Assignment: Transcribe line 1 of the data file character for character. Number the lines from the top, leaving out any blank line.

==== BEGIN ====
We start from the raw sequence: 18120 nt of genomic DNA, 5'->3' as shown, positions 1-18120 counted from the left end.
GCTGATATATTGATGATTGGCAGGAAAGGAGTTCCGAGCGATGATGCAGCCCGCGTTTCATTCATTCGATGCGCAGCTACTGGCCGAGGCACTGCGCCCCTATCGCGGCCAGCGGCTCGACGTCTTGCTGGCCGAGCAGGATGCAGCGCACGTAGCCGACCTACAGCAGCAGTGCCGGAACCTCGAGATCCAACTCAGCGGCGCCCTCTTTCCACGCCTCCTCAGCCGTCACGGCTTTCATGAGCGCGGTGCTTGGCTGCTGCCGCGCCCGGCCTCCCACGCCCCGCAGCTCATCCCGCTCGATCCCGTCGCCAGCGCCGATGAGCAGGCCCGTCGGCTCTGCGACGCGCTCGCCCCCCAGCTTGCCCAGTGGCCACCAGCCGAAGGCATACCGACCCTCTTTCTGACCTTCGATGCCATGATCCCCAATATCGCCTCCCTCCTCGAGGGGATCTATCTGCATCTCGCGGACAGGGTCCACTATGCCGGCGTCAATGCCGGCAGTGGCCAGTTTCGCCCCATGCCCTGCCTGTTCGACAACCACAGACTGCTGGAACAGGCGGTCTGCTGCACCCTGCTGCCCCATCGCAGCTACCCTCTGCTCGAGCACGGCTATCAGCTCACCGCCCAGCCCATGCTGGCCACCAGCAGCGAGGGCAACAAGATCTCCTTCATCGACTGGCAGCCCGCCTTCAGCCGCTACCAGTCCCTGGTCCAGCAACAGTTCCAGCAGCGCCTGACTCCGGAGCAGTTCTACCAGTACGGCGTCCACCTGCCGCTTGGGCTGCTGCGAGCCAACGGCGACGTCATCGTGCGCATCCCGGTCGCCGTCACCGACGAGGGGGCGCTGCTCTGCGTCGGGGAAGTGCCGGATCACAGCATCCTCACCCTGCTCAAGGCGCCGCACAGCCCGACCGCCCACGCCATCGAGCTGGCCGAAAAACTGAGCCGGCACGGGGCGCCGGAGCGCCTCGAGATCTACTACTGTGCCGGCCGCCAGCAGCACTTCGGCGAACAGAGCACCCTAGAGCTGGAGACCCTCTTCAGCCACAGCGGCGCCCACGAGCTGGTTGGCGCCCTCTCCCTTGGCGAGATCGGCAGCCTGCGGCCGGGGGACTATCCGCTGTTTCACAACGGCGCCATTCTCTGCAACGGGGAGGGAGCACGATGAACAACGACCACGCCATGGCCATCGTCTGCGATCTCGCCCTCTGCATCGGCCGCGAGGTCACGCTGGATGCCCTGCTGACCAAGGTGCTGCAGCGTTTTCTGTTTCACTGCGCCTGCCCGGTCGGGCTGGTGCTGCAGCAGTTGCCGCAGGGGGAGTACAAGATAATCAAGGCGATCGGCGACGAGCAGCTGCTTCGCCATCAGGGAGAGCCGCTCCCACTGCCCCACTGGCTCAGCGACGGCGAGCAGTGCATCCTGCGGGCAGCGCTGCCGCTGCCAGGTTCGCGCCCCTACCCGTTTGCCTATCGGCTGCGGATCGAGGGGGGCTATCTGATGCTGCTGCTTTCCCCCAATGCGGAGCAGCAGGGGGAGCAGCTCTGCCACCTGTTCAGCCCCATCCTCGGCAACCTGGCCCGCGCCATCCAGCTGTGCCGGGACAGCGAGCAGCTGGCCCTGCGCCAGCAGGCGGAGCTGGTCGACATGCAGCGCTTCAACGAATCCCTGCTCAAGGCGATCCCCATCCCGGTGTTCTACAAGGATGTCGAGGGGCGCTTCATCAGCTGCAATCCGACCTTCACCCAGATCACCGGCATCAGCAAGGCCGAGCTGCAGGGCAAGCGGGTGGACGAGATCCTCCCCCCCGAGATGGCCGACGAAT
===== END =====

We start from the raw sequence: 18120 nt of genomic DNA, 5'->3' as shown, positions 1-18120 counted from the left end.